I don't think you can judge the noise by those downsized images as denoising works differently at different image/noise sizes for both grain and color noise. If possible give a link to a high quality image in original size...

I tried some basic denoising on the ISO6400 shot and of course some details on the ground seem to vanish - but that's only because they are already so small from downsizing. Other than that it's not that bad for ISO6400 - you know?

Here is my attempt (quick and dirty 2-pass denoise):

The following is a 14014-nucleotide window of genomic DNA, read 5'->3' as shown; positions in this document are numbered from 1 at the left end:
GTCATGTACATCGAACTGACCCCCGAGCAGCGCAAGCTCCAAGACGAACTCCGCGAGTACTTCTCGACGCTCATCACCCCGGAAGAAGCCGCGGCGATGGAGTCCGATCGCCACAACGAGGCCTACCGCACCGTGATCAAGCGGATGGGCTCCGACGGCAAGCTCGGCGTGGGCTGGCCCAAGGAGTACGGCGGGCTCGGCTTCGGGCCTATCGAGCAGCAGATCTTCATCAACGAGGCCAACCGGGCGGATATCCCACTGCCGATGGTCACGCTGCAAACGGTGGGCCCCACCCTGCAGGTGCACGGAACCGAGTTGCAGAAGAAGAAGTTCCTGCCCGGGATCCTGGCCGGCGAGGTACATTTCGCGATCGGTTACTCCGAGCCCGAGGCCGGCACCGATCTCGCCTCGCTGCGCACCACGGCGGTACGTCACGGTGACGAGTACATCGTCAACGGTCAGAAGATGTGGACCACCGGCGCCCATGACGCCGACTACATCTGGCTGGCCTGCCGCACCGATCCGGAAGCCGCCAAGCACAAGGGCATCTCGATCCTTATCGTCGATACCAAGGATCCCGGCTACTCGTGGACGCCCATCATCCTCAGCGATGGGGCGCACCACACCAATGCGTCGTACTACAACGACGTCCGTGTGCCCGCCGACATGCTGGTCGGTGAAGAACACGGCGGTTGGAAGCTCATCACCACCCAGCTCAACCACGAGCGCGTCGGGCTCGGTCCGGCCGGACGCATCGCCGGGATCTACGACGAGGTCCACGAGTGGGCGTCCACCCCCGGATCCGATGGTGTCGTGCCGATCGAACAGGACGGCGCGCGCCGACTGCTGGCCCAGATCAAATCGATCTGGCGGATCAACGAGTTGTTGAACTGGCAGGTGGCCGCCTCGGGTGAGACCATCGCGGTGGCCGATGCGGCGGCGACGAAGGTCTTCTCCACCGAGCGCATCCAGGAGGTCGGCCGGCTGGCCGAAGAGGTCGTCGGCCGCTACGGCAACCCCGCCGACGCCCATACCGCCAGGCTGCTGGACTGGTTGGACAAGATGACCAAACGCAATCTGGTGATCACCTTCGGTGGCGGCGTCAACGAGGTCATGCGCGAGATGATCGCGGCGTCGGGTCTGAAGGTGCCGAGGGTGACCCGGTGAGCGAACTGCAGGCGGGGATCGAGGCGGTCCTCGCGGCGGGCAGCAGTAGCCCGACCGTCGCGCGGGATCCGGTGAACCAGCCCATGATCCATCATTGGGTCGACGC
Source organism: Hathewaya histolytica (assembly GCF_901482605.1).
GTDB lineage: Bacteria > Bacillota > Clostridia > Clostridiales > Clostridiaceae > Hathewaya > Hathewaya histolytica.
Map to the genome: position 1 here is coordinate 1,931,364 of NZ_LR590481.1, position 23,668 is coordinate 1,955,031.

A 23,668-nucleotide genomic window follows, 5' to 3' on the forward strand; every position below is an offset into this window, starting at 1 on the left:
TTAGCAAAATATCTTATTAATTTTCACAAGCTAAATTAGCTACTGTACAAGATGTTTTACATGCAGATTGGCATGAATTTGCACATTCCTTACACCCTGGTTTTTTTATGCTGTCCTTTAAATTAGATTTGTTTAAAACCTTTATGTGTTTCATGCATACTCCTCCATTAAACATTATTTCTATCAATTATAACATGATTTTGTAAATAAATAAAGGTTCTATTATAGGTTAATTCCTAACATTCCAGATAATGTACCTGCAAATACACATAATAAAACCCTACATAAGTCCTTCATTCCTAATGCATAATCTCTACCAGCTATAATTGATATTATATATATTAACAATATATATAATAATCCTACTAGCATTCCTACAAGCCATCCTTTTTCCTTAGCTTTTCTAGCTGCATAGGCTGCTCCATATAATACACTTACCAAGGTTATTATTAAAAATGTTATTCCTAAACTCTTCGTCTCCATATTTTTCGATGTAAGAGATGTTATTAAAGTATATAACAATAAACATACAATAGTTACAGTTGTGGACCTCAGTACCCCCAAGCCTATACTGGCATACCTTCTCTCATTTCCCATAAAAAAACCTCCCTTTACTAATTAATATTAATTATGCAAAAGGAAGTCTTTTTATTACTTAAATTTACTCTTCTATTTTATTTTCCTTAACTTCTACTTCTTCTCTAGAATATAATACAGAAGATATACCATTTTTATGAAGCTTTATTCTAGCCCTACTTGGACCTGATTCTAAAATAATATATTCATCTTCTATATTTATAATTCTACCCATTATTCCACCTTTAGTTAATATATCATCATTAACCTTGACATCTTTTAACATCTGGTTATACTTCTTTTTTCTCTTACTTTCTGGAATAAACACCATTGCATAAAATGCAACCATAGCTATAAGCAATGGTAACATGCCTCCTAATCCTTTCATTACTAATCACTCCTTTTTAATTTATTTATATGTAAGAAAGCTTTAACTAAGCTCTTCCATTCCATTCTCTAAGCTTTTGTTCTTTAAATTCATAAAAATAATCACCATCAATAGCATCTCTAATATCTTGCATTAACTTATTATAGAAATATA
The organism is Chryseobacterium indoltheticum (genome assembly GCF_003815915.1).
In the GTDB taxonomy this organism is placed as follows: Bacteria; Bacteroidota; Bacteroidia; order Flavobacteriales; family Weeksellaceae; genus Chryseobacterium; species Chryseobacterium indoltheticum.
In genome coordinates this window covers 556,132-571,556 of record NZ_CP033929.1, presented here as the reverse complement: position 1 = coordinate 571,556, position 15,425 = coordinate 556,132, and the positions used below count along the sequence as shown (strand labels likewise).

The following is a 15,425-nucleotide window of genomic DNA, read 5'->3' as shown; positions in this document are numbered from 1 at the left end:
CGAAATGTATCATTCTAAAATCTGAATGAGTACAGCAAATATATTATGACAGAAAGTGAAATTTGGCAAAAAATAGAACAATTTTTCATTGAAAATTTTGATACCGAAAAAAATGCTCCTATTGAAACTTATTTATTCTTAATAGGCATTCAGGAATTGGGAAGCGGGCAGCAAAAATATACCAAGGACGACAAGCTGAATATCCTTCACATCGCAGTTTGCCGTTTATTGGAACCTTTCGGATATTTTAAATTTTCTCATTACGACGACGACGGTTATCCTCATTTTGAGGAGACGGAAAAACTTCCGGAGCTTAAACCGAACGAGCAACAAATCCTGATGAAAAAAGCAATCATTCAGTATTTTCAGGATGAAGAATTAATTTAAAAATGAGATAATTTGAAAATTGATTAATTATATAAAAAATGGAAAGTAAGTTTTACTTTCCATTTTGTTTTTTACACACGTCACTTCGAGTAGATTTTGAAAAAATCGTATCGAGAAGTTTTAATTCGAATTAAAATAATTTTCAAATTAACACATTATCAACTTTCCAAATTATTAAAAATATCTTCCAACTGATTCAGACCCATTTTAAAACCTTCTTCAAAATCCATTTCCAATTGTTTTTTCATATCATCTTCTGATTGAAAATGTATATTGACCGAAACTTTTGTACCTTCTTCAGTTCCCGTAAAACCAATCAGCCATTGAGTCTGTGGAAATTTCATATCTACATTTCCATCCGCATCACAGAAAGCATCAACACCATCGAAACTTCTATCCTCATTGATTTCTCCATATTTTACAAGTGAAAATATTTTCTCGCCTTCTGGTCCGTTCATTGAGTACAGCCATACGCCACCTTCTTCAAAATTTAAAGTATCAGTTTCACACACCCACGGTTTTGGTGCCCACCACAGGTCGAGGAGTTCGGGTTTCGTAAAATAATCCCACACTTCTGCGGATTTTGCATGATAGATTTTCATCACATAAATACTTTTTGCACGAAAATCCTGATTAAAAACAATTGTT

http://www.rifiles.de/pics/steve/iso...noised1-80.jpg

The bike for example is still ok, but the pavement (the splices(?) - how do you call the gaps in english) lost a bit - but as I said above - an image with higher resolution should respond with more details here.

Regards,
Th.




thkn777 Apr 18, 2008 12:25 PM

*** double post (for some strange reason) ***

Monza76 Apr 19, 2008 7:25 AM

1 Attachment(s)
OKay, couldn't resist taking a shot at that last K20D image. As you can see Noiseware got rid of the noise but also the detail, I adjusted the levels in PSE first. Total time, about two minutes (this really is quick-and-dirty) but I like the look of the result, even though I wouldn't want to make a large print from it. The noise reduction has increased the contrast around the bicycle so that it really stands out now, a strange, and unexpected, side effect.

Ira

mtngal Apr 19, 2008 5:47 PM